One economist says retailers and growers can look for declining nitrogen (N) fertilizer prices later this year.
David Asbridge, an economist with Doane Advisory Services, told attendees yesterday at the GrainWorld outlook conference in Winnipeg, MB, Canada, that N fertilizer prices should begin to decline later in 2008 after being pulled to record levels by world demand for grain for food and biofuels, according to a Reuters report.
Prices for all three major crop nutrients — nitrogen, potash, and phosphates — are probably at or near peaks, prompting producers to develop new capacity, he said. Growth in world capacity will outpace increases in demand for fertilizer, allowing inventories to build from current low levels.
"Once we get through the spring season, we should begin to see a little relief from high nitrogen prices," Asbridge said in an interview, according to Reuters. "If forced, I would say probably a year from now we may be $100 per ton on urea (nitrogen) cheaper than we are now," assuming there are no major changes to current world supply and demand fundamentals.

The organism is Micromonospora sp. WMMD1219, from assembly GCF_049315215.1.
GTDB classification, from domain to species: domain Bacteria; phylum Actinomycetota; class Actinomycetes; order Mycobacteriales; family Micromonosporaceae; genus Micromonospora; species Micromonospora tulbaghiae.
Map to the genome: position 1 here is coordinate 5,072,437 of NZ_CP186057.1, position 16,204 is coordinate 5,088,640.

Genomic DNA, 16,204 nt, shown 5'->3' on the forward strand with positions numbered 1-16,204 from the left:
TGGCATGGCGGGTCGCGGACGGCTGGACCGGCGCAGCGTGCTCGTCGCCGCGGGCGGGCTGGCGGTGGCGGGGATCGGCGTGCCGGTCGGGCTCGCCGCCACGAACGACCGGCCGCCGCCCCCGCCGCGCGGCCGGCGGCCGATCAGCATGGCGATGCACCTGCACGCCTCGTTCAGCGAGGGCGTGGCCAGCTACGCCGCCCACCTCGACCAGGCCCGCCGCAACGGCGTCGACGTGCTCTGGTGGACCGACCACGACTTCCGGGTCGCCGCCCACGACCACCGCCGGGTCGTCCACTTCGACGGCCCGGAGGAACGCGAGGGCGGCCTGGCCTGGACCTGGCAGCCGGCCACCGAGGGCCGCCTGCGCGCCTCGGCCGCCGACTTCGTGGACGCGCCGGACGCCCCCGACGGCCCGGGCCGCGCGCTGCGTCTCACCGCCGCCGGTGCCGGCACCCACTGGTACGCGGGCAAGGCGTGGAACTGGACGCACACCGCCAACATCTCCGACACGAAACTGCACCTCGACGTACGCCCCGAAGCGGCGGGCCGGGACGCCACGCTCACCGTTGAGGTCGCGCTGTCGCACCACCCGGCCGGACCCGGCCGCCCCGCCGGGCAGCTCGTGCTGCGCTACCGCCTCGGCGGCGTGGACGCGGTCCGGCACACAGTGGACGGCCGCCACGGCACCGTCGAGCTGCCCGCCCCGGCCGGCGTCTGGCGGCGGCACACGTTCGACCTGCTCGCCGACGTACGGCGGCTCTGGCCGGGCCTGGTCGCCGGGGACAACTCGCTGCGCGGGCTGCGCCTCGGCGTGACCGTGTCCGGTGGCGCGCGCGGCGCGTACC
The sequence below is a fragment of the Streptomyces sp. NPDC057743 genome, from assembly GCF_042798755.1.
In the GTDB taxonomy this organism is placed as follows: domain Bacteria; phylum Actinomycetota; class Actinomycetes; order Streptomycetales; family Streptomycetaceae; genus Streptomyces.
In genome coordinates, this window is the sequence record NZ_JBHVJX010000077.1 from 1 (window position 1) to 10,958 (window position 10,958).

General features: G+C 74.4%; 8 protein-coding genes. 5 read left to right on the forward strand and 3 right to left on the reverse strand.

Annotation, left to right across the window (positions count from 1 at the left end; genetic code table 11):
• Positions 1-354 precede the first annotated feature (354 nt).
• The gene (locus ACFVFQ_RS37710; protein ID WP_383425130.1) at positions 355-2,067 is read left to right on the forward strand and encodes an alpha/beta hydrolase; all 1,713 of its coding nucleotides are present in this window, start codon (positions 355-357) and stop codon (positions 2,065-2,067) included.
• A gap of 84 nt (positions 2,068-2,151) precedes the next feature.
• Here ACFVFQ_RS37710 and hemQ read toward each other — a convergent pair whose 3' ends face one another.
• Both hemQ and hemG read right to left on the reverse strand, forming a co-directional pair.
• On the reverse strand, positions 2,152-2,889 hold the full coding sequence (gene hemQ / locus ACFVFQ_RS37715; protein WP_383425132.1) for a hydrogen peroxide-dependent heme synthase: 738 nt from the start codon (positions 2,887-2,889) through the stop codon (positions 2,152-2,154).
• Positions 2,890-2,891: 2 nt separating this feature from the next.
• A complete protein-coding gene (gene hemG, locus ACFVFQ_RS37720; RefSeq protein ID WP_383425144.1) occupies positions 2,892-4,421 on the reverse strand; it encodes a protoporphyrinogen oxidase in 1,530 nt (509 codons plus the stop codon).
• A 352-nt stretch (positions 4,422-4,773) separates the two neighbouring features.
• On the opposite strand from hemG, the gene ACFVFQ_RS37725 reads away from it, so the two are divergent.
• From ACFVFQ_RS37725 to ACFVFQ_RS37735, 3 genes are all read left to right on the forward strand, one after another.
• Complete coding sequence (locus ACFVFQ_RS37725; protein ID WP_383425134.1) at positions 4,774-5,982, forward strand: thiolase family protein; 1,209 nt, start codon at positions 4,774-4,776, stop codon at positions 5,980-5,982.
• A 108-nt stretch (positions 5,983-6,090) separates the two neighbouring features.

That would represent a 15 percent decline from current urea prices, Asbridge said, noting world demand for grain for food and biofuel will continue to keep prices relatively high.
"It’s not going to happen very dramatically and we’re not going to go back to the same low prices that we saw four, five years ago," he said.
Potash prices are also close to their peak, Asbridge said, noting it would take three to five years for new capacity expansions to come on stream in Canada and Russia.
Phosphate costs have soared in recent months because of tight supplies of sulfur used to make the fertilizer. U.S. sulfur prices have quadrupled in recent months, Asbridge said.
But in 2010, the largest phosphate plant in the world will start producing fertilizer in Saudi Arabia, he said.
"It may be that long before we get any phosphate price relief," he said.